If you want to sell ice cream you usually start with vanilla and chocolate, and only after you develop a consumer following do you unveil your Macadamia Butter Brickle. Same thing with wine: most emerging wine regions break into the U.S. market with Chardonnay and Cabernet Sauvignon, the two fail-safe grape varieties that Americans can easily recognize and understand.
In 2017 it’s hard to believe that Italy was once an emerging wine region, but there was a time when perception of Italian wine quality in this country couldn’t have been lower. When I was growing up Chianti was poured from straw baskets, in restaurants with red and white checkered tablecloths. It was the cheapest wine on the list (or on any list, for that matter). The American perception of Chianti began to improve only when the Italian wine law was changed to allow for the inclusion of “foreign” grape varieties, notably Cabernet. Today it would be difficult to find a Chianti Classico with no Cabernet in the blend, and many Tuscan IGTs are fragrant with the aroma of Syrah.
Several Italian wine regions resisted that trend, preferring to take the riskier course of glorifying obscure regional grape varieties. Some even went back in time and resurrected varieties that had once flourished and were now nearly extinct. I call them grape archaeologists. Mastroberardino was the pioneer in the south, reintroducing white wines such as Greco and Fiano and making history with their Aglianico-based Taurasi DOCG, one of Italy’s great reds. In the north, the breakthrough grape was Arneis.
There’s evidence that Arneis was grown in northern Italy as early as the 15th century, and has traditionally thrived in the hills surrounding the village of Roero in Piemonte. By the 20th century it was almost wiped out, as most of the desirable land had been planted with Nebbiolo vines to make Barolo and Barbaresco. It was brought back into circulation about 50 years ago as the result of efforts by two pioneering wineries, Bruno Giacosa and Vietti.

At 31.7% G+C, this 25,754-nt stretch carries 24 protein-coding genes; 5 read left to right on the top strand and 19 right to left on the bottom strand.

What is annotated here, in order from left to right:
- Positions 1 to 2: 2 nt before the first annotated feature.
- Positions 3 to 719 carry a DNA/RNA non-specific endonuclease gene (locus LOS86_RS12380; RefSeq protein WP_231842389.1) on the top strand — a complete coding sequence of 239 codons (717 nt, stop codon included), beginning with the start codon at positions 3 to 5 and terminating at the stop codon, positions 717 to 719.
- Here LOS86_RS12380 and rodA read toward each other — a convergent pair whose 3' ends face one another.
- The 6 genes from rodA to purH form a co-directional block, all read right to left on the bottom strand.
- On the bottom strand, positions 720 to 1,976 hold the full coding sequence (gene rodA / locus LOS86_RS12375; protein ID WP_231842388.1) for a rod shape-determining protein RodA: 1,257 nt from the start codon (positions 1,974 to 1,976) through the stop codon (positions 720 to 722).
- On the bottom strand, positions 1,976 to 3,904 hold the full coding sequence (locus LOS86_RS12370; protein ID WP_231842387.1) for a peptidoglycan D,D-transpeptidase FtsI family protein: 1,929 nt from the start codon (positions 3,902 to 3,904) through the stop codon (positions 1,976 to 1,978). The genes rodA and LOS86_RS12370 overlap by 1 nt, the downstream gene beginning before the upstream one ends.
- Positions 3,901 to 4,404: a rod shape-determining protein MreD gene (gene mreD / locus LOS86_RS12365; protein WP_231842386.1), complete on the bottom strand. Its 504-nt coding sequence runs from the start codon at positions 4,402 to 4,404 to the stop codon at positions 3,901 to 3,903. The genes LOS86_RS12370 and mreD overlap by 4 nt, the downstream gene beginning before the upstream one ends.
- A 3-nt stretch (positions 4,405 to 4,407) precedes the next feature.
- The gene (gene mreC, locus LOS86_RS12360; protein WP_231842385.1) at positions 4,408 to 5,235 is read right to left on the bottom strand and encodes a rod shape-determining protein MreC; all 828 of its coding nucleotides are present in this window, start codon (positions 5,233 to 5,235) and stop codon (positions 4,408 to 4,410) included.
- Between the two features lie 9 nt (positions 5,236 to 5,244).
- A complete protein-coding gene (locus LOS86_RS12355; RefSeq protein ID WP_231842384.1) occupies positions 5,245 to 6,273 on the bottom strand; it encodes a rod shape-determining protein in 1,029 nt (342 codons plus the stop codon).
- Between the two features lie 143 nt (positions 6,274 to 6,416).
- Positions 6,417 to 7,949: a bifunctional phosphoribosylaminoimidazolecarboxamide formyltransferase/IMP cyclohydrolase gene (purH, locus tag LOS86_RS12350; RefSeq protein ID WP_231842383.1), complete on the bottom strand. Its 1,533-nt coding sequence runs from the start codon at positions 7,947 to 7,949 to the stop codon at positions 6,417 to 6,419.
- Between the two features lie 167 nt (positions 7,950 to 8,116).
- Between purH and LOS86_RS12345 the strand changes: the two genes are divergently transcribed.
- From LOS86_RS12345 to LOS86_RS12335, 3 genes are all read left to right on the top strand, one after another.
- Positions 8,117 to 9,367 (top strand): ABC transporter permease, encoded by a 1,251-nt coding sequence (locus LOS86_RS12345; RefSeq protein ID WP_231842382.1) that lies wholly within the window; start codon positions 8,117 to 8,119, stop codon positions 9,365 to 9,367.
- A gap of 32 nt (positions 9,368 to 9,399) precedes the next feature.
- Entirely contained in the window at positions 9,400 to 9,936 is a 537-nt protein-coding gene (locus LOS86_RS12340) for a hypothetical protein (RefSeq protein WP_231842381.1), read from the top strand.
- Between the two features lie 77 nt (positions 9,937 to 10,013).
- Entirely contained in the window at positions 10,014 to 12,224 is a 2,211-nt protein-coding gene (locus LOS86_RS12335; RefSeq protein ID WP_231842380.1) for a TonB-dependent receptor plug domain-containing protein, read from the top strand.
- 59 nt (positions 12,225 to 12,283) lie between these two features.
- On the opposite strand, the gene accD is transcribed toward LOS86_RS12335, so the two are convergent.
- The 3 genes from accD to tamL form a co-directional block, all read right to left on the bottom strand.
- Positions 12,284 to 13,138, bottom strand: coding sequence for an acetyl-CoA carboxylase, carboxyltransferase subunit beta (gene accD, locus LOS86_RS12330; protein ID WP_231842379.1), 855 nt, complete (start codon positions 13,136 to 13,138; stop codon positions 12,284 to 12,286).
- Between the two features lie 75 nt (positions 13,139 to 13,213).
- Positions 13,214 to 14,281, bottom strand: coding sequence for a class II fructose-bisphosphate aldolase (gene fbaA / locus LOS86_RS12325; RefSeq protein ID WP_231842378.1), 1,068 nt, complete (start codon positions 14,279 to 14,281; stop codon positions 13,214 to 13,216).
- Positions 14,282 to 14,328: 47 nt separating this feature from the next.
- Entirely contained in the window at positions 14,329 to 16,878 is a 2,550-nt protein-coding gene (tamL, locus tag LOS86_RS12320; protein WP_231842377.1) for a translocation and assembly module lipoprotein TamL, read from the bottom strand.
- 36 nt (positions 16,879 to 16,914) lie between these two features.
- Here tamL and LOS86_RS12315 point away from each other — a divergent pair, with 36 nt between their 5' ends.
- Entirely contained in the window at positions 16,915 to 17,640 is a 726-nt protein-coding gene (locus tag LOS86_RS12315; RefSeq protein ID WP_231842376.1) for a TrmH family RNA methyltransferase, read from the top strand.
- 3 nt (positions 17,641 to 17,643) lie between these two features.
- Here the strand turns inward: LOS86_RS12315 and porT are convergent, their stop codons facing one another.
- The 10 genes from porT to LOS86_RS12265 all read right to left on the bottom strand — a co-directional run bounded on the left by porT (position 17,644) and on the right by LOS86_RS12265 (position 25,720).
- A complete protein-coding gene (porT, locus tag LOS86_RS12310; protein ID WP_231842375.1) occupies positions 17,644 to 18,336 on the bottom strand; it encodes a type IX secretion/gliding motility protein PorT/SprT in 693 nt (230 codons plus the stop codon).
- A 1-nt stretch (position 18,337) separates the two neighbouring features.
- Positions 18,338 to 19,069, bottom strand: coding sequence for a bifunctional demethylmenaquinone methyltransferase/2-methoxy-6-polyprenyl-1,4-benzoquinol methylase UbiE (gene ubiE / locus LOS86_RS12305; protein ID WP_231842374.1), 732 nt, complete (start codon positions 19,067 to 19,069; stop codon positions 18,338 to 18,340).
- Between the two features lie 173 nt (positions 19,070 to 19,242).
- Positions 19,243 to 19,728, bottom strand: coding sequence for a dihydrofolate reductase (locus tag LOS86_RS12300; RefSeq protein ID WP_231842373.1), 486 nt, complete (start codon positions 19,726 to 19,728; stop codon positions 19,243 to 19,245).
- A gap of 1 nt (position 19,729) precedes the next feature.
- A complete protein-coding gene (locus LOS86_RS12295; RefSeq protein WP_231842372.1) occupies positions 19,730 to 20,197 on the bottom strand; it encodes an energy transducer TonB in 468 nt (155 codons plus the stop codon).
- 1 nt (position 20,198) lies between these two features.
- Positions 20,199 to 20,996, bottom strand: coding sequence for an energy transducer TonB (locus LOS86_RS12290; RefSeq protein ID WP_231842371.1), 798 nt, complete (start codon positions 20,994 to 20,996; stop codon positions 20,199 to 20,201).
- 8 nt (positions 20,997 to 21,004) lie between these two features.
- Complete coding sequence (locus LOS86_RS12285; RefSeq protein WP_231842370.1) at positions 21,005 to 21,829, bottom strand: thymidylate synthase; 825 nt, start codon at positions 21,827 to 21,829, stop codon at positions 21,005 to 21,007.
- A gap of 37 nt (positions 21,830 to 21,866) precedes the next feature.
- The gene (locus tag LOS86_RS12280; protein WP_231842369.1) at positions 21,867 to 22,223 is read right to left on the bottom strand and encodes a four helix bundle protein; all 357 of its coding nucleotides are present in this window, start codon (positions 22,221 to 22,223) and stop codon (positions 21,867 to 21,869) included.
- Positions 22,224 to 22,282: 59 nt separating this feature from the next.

Those two properties still argue about who was the first to resurrect Arneis, but the evidence points clearly to Vietti. The late winemaker Alfredo Currado, sometimes called “the father of Arneis,” devoted a great deal of effort to the grape variety from 1967 onward. It was not an easy task, since the grape is difficult to grow: the yield is low, the wine can easily become oxidized and overripe, and it is prone to powdery mildew in the vineyard. In the Piemontese dialect, the name translates as “little rascal.”
Even so, Arneis today is a staple of the Piemonte region alongside Barolo and Barbaresco, and is also grown in areas such as Oregon and Sonoma County. Crisp and floral, filled with succulent flavors of citrus and stone fruit, it is a good match with finger foods, seafood, poultry, pork and veal, and a perfect companion to life outdoors as we move into spring and summer.
The 2016 Roero Arneis ($22) is Vietti’s 50 anniversary bottling. It has a pale straw color and a nose fragrant with the aromas of citrus and minerals. In the mouth, the acidity is literally mouthwatering and nearly effervescent, enhancing the flavors of lemon and ripe melon and enticing the taster to take another sip. As the acidity recedes, a rich core of peach and apricot flavors linger from the midpalate onto a long and seductive finish. This is a wine of unexpected substance, one which will enhance a wide range of dishes and add a glimmer of excitement to your day.